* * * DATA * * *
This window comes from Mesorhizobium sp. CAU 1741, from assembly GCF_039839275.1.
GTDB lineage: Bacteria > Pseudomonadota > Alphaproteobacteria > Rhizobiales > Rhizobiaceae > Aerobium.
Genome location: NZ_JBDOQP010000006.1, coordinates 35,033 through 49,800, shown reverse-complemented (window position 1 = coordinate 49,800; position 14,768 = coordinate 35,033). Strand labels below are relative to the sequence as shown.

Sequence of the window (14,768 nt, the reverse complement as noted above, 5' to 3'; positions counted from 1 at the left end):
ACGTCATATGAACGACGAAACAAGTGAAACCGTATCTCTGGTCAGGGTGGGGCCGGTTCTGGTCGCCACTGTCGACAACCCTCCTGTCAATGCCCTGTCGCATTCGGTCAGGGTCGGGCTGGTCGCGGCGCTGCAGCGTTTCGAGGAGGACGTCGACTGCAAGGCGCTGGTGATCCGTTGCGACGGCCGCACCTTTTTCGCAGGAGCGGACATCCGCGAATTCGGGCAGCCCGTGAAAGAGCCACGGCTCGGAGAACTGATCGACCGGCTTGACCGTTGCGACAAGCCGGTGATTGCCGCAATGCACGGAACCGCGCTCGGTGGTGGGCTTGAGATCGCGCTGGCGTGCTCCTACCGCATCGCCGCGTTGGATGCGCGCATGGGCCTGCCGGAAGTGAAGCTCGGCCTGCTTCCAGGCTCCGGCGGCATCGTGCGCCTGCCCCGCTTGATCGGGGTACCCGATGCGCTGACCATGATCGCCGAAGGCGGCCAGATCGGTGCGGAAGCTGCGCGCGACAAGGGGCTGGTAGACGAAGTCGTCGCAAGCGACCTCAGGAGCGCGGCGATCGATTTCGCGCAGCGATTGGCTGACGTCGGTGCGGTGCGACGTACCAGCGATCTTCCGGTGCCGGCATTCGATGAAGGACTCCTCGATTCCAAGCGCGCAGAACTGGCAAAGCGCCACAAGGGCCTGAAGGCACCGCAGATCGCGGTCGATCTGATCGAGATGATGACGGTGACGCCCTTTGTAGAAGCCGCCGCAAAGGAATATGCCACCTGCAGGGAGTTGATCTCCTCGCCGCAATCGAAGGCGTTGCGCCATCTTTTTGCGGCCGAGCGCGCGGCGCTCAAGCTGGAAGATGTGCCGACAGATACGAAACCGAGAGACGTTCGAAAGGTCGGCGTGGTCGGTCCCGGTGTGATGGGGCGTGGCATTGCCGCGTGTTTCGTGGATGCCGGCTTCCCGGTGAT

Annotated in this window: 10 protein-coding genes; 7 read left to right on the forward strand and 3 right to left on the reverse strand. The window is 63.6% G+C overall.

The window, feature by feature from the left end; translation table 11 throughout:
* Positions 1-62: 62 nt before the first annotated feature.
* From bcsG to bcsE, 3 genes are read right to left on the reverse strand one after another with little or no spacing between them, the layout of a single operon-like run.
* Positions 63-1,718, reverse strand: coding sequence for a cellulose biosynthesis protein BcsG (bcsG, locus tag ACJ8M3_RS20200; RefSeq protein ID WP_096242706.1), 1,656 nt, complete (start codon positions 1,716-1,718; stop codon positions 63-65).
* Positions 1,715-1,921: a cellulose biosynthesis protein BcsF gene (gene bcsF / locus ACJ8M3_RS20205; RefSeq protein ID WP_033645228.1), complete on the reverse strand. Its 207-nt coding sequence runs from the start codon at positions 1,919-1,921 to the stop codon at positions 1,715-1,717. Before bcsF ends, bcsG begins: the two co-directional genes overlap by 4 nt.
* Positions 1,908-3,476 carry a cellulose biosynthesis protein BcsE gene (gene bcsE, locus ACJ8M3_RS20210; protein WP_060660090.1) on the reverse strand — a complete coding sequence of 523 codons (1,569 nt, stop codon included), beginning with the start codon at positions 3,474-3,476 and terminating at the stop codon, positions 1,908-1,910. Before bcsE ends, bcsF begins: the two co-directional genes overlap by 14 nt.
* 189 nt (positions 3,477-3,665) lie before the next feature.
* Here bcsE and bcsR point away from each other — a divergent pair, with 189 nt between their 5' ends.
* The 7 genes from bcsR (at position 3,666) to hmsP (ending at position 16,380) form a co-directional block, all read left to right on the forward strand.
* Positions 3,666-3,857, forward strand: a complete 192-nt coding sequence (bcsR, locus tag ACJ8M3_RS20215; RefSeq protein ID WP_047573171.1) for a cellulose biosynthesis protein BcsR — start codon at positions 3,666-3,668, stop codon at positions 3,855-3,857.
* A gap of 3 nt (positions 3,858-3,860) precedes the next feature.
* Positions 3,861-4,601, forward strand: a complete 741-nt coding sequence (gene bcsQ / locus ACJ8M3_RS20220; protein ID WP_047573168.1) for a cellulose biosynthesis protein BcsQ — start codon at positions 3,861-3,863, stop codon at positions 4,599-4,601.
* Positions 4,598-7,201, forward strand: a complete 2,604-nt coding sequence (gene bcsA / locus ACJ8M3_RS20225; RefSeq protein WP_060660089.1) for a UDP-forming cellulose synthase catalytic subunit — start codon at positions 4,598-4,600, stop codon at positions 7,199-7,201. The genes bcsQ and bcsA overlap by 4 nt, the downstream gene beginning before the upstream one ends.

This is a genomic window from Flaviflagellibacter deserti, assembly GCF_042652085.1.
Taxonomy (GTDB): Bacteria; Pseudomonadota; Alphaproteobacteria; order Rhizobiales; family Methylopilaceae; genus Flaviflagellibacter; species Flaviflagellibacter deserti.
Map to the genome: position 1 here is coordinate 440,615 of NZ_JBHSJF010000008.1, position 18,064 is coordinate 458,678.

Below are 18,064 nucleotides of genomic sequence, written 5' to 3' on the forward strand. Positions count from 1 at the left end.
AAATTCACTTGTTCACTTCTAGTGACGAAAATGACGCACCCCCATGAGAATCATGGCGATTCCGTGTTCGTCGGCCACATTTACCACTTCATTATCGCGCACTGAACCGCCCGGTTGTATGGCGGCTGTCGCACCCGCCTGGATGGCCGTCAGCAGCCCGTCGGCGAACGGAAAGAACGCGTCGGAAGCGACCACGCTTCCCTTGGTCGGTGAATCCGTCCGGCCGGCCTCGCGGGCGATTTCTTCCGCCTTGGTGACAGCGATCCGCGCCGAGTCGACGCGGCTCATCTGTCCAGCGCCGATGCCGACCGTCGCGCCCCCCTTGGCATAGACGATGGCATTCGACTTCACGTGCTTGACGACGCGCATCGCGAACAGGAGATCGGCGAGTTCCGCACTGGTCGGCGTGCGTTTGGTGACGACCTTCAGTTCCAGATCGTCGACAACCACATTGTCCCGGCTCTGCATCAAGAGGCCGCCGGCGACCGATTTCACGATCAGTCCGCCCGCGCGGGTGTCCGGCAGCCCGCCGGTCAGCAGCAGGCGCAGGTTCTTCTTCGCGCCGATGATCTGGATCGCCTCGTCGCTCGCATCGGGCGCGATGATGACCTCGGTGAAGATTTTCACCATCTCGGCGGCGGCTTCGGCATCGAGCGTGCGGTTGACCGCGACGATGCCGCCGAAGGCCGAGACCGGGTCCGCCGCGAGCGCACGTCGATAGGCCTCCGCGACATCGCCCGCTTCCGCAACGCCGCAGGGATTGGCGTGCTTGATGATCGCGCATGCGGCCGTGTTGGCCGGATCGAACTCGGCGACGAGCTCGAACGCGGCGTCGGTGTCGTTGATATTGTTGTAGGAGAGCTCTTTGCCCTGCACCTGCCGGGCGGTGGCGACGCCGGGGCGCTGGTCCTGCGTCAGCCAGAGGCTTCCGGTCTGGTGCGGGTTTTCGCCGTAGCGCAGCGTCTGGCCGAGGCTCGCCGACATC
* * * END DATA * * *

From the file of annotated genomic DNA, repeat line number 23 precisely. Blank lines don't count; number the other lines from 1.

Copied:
Below are 18,064 nucleotides of genomic sequence, written 5' to 3' on the forward strand. Positions count from 1 at the left end.